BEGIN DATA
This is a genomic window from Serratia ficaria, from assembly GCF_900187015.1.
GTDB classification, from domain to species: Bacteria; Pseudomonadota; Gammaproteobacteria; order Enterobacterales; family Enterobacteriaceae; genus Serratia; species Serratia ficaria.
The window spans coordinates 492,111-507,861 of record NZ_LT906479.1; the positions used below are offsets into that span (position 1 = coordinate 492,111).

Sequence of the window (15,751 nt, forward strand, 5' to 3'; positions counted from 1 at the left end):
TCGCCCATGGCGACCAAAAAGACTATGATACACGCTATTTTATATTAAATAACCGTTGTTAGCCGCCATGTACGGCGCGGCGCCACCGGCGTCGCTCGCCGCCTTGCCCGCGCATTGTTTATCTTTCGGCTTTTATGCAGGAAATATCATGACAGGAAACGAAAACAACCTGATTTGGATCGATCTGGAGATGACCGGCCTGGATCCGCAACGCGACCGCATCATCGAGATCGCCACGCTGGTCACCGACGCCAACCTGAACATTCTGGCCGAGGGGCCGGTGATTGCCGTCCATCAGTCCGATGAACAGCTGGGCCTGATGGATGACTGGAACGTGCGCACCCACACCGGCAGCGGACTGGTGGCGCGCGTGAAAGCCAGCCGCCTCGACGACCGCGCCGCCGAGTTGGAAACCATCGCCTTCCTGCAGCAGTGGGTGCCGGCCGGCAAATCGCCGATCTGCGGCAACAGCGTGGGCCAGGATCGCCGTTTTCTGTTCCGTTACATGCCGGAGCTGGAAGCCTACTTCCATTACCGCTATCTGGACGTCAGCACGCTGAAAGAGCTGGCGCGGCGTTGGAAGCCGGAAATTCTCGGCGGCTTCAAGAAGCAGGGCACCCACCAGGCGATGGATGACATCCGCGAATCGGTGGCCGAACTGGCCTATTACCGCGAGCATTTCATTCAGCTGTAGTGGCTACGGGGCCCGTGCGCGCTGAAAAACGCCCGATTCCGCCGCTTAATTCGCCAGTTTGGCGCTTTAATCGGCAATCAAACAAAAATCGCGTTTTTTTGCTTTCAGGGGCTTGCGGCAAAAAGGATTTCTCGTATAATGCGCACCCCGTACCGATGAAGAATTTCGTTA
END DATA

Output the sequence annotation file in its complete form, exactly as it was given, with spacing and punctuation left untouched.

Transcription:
This is a genomic window from Serratia ficaria, from assembly GCF_900187015.1.
GTDB classification, from domain to species: Bacteria; Pseudomonadota; Gammaproteobacteria; order Enterobacterales; family Enterobacteriaceae; genus Serratia; species Serratia ficaria.
The window spans coordinates 492,111-507,861 of record NZ_LT906479.1; the positions used below are offsets into that span (position 1 = coordinate 492,111).

Sequence of the window (15,751 nt, forward strand, 5' to 3'; positions counted from 1 at the left end):
TCGCCCATGGCGACCAAAAAGACTATGATACACGCTATTTTATATTAAATAACCGTTGTTAGCCGCCATGTACGGCGCGGCGCCACCGGCGTCGCTCGCCGCCTTGCCCGCGCATTGTTTATCTTTCGGCTTTTATGCAGGAAATATCATGACAGGAAACGAAAACAACCTGATTTGGATCGATCTGGAGATGACCGGCCTGGATCCGCAACGCGACCGCATCATCGAGATCGCCACGCTGGTCACCGACGCCAACCTGAACATTCTGGCCGAGGGGCCGGTGATTGCCGTCCATCAGTCCGATGAACAGCTGGGCCTGATGGATGACTGGAACGTGCGCACCCACACCGGCAGCGGACTGGTGGCGCGCGTGAAAGCCAGCCGCCTCGACGACCGCGCCGCCGAGTTGGAAACCATCGCCTTCCTGCAGCAGTGGGTGCCGGCCGGCAAATCGCCGATCTGCGGCAACAGCGTGGGCCAGGATCGCCGTTTTCTGTTCCGTTACATGCCGGAGCTGGAAGCCTACTTCCATTACCGCTATCTGGACGTCAGCACGCTGAAAGAGCTGGCGCGGCGTTGGAAGCCGGAAATTCTCGGCGGCTTCAAGAAGCAGGGCACCCACCAGGCGATGGATGACATCCGCGAATCGGTGGCCGAACTGGCCTATTACCGCGAGCATTTCATTCAGCTGTAGTGGCTACGGGGCCCGTGCGCGCTGAAAAACGCCCGATTCCGCCGCTTAATTCGCCAGTTTGGCGCTTTAATCGGCAATCAAACAAAAATCGCGTTTTTTTGCTTTCAGGGGCTTGCGGCAAAAAGGATTTCTCGTATAATGCGCACCCCGTACCGATGAAGAATTTCGTTA